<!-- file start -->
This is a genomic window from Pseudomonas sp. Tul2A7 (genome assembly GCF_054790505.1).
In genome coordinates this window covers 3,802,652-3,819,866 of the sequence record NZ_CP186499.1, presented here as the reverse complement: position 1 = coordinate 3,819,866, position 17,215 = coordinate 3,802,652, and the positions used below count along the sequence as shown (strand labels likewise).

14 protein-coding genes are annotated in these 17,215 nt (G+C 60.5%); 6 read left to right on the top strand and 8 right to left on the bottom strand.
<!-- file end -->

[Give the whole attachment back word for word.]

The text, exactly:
This is a genomic window from Pseudomonas sp. Tul2A7 (genome assembly GCF_054790505.1).
In genome coordinates this window covers 3,802,652-3,819,866 of the sequence record NZ_CP186499.1, presented here as the reverse complement: position 1 = coordinate 3,819,866, position 17,215 = coordinate 3,802,652, and the positions used below count along the sequence as shown (strand labels likewise).

14 protein-coding genes are annotated in these 17,215 nt (G+C 60.5%); 6 read left to right on the top strand and 8 right to left on the bottom strand.